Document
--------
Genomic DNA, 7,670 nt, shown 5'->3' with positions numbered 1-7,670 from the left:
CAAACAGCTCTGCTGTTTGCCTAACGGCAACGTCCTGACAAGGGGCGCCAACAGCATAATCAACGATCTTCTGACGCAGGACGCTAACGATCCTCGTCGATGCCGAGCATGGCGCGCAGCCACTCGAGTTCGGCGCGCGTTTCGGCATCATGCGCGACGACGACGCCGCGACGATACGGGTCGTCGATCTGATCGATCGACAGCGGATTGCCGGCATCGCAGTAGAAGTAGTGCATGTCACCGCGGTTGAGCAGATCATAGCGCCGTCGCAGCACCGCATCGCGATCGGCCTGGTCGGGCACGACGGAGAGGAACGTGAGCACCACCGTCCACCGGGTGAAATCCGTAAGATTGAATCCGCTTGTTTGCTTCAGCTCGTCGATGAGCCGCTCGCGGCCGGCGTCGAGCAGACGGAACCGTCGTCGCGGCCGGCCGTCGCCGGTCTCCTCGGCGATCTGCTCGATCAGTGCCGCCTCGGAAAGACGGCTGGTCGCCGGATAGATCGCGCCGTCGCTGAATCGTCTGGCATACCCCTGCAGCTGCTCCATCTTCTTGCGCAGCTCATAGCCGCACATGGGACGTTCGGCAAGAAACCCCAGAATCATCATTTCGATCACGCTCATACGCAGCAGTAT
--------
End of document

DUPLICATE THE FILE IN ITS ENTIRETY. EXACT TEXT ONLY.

Genomic DNA, 7,670 nt, shown 5'->3' with positions numbered 1-7,670 from the left:
CAAACAGCTCTGCTGTTTGCCTAACGGCAACGTCCTGACAAGGGGCGCCAACAGCATAATCAACGATCTTCTGACGCAGGACGCTAACGATCCTCGTCGATGCCGAGCATGGCGCGCAGCCACTCGAGTTCGGCGCGCGTTTCGGCATCATGCGCGACGACGACGCCGCGACGATACGGGTCGTCGATCTGATCGATCGACAGCGGATTGCCGGCATCGCAGTAGAAGTAGTGCATGTCACCGCGGTTGAGCAGATCATAGCGCCGTCGCAGCACCGCATCGCGATCGGCCTGGTCGGGCACGACGGAGAGGAACGTGAGCACCACCGTCCACCGGGTGAAATCCGTAAGATTGAATCCGCTTGTTTGCTTCAGCTCGTCGATGAGCCGCTCGCGGCCGGCGTCGAGCAGACGGAACCGTCGTCGCGGCCGGCCGTCGCCGGTCTCCTCGGCGATCTGCTCGATCAGTGCCGCCTCGGAAAGACGGCTGGTCGCCGGATAGATCGCGCCGTCGCTGAATCGTCTGGCATACCCCTGCAGCTGCTCCATCTTCTTGCGCAGCTCATAGCCGCACATGGGACGTTCGGCAAGAAACCCCAGAATCATCATTTCGATCACGCTCATACGCAGCAGTAT